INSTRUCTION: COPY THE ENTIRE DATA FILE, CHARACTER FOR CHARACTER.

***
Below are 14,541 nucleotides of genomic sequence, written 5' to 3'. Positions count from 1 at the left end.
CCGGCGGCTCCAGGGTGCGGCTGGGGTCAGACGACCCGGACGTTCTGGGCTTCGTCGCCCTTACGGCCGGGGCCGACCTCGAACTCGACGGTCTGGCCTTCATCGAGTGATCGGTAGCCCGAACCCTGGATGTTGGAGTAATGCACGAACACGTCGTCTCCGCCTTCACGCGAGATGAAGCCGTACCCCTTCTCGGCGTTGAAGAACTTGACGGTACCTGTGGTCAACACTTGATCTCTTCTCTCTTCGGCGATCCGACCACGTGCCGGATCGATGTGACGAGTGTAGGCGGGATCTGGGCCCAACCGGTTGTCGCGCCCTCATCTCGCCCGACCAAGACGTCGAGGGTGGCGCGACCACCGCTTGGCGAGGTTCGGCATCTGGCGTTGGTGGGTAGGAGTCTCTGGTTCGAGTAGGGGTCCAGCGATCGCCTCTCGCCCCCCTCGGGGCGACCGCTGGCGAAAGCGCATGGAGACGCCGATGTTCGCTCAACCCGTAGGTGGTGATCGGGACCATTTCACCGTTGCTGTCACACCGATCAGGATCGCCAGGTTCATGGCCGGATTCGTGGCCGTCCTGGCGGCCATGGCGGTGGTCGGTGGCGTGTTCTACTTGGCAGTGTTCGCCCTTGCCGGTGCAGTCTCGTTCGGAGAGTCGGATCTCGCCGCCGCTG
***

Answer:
Below are 14,541 nucleotides of genomic sequence, written 5' to 3'. Positions count from 1 at the left end.
CCGGCGGCTCCAGGGTGCGGCTGGGGTCAGACGACCCGGACGTTCTGGGCTTCGTCGCCCTTACGGCCGGGGCCGACCTCGAACTCGACGGTCTGGCCTTCATCGAGTGATCGGTAGCCCGAACCCTGGATGTTGGAGTAATGCACGAACACGTCGTCTCCGCCTTCACGCGAGATGAAGCCGTACCCCTTCTCGGCGTTGAAGAACTTGACGGTACCTGTGGTCAACACTTGATCTCTTCTCTCTTCGGCGATCCGACCACGTGCCGGATCGATGTGACGAGTGTAGGCGGGATCTGGGCCCAACCGGTTGTCGCGCCCTCATCTCGCCCGACCAAGACGTCGAGGGTGGCGCGACCACCGCTTGGCGAGGTTCGGCATCTGGCGTTGGTGGGTAGGAGTCTCTGGTTCGAGTAGGGGTCCAGCGATCGCCTCTCGCCCCCCTCGGGGCGACCGCTGGCGAAAGCGCATGGAGACGCCGATGTTCGCTCAACCCGTAGGTGGTGATCGGGACCATTTCACCGTTGCTGTCACACCGATCAGGATCGCCAGGTTCATGGCCGGATTCGTGGCCGTCCTGGCGGCCATGGCGGTGGTCGGTGGCGTGTTCTACTTGGCAGTGTTCGCCCTTGCCGGTGCAGTCTCGTTCGGAGAGTCGGATCTCGCCGCCGCTG